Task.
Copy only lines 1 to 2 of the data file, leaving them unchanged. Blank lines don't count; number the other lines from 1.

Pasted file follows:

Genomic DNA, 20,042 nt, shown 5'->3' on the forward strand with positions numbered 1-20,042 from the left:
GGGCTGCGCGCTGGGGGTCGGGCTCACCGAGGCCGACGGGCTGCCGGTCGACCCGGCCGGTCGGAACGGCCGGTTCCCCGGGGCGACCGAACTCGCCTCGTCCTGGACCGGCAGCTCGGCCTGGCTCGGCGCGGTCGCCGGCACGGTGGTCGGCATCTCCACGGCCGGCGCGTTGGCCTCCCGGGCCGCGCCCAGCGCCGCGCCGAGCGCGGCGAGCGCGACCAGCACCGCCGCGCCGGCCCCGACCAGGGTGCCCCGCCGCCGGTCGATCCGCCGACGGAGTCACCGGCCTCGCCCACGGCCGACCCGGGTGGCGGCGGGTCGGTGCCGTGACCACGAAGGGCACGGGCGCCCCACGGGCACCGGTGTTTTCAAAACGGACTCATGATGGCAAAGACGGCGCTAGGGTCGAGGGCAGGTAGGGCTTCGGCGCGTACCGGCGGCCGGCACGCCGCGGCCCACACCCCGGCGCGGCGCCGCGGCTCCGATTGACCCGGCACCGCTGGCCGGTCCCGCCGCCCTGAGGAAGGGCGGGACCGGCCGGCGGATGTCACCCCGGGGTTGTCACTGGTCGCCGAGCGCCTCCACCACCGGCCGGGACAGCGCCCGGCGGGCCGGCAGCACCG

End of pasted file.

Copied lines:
Genomic DNA, 20,042 nt, shown 5'->3' on the forward strand with positions numbered 1-20,042 from the left:
GGGCTGCGCGCTGGGGGTCGGGCTCACCGAGGCCGACGGGCTGCCGGTCGACCCGGCCGGTCGGAACGGCCGGTTCCCCGGGGCGACCGAACTCGCCTCGTCCTGGACCGGCAGCTCGGCCTGGCTCGGCGCGGTCGCCGGCACGGTGGTCGGCATCTCCACGGCCGGCGCGTTGGCCTCCCGGGCCGCGCCCAGCGCCGCGCCGAGCGCGGCGAGCGCGACCAGCACCGCCGCGCCGGCCCCGACCAGGGTGCCCCGCCGCCGGTCGATCCGCCGACGGAGTCACCGGCCTCGCCCACGGCCGACCCGGGTGGCGGCGGGTCGGTGCCGTGACCACGAAGGGCACGGGCGCCCCACGGGCACCGGTGTTTTCAAAACGGACTCATGATGGCAAAGACGGCGCTAGGGTCGAGGGCAGGTAGGGCTTCGGCGCGTACCGGCGGCCGGCACGCCGCGGCCCACACCCCGGCGCGGCGCCGCGGCTCCGATTGACCCGGCACCGCTGGCCGGTCCCGCCGCCCTGAGGAAGGGCGGGACCGGCCGGCGGATGTCACCCCGGGGTTGTCACTGGTCGCCGAGCGCCTCCACCACCGGCCGGGACAGCGCCCGGCGGGCCGGCAGCACCG